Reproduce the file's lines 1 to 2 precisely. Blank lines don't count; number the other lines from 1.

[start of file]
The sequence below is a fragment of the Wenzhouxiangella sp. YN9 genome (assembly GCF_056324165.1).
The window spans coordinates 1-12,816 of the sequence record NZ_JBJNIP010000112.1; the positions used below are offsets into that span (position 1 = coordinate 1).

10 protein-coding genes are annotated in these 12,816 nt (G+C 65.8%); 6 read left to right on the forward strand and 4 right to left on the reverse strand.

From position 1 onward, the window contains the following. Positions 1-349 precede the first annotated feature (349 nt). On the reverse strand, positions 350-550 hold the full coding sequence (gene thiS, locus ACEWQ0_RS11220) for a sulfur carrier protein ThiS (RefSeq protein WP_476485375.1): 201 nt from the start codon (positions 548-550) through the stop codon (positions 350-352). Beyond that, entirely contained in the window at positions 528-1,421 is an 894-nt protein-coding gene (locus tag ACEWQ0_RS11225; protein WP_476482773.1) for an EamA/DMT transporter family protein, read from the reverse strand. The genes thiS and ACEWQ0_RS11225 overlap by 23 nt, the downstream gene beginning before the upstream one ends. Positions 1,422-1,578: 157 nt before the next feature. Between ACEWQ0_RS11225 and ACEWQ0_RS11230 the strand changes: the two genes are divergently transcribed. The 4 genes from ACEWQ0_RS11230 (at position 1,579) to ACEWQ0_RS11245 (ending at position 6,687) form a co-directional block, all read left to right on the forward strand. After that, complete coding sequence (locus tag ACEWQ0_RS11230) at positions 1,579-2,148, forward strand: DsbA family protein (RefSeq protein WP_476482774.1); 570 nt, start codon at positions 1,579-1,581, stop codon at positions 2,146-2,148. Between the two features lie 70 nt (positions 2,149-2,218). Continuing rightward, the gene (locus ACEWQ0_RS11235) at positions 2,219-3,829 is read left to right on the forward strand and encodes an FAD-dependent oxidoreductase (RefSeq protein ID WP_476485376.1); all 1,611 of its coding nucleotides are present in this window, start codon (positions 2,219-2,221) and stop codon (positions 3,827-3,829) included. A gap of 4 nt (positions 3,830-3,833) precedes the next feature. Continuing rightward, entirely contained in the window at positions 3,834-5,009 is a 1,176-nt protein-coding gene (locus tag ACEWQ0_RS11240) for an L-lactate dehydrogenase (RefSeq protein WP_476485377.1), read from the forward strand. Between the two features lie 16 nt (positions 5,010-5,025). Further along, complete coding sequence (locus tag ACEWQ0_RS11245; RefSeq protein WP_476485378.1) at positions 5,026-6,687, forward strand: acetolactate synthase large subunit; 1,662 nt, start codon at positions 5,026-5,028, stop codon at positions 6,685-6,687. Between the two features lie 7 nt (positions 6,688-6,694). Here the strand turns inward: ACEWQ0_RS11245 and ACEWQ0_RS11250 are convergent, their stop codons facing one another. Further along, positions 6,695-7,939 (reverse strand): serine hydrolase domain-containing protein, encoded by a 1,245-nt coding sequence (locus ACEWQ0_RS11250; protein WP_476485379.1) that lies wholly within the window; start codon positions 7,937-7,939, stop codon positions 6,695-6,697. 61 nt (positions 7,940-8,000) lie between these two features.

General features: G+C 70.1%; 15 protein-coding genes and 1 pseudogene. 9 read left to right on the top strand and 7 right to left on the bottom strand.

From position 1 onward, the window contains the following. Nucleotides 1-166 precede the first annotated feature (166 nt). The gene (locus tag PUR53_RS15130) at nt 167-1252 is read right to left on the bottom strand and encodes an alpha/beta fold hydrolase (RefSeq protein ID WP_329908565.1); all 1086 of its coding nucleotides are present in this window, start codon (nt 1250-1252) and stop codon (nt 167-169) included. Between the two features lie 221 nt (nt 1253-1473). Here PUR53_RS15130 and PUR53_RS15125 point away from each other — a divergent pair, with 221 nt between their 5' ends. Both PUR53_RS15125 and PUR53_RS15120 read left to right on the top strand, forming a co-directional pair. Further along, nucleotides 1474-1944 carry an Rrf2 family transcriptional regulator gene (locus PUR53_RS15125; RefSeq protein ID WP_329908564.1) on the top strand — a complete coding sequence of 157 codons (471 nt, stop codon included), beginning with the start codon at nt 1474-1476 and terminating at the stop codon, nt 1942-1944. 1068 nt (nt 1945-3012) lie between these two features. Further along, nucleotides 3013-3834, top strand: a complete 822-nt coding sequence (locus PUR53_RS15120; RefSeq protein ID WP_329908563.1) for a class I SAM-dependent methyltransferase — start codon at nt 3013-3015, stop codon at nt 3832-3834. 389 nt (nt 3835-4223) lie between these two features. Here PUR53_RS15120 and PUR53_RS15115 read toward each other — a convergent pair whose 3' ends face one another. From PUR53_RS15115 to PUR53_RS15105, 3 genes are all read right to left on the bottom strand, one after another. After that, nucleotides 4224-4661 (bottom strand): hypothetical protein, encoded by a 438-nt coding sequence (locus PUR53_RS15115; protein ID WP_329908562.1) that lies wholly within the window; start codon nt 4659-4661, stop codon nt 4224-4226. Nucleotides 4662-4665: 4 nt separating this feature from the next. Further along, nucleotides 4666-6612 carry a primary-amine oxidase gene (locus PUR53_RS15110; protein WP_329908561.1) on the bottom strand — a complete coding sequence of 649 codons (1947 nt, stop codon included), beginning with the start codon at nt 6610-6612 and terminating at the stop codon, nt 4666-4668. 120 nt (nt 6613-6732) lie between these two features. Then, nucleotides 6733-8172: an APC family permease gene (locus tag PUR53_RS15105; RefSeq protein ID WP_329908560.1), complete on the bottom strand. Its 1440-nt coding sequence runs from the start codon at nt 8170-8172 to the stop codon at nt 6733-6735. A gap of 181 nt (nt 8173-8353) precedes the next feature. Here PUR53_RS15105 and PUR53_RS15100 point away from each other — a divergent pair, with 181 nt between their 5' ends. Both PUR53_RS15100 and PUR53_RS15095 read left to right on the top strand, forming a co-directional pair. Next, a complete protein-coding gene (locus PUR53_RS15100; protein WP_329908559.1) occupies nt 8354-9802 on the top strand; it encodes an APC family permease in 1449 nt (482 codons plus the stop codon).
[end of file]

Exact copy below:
The sequence below is a fragment of the Wenzhouxiangella sp. YN9 genome (assembly GCF_056324165.1).
The window spans coordinates 1-12,816 of the sequence record NZ_JBJNIP010000112.1; the positions used below are offsets into that span (position 1 = coordinate 1).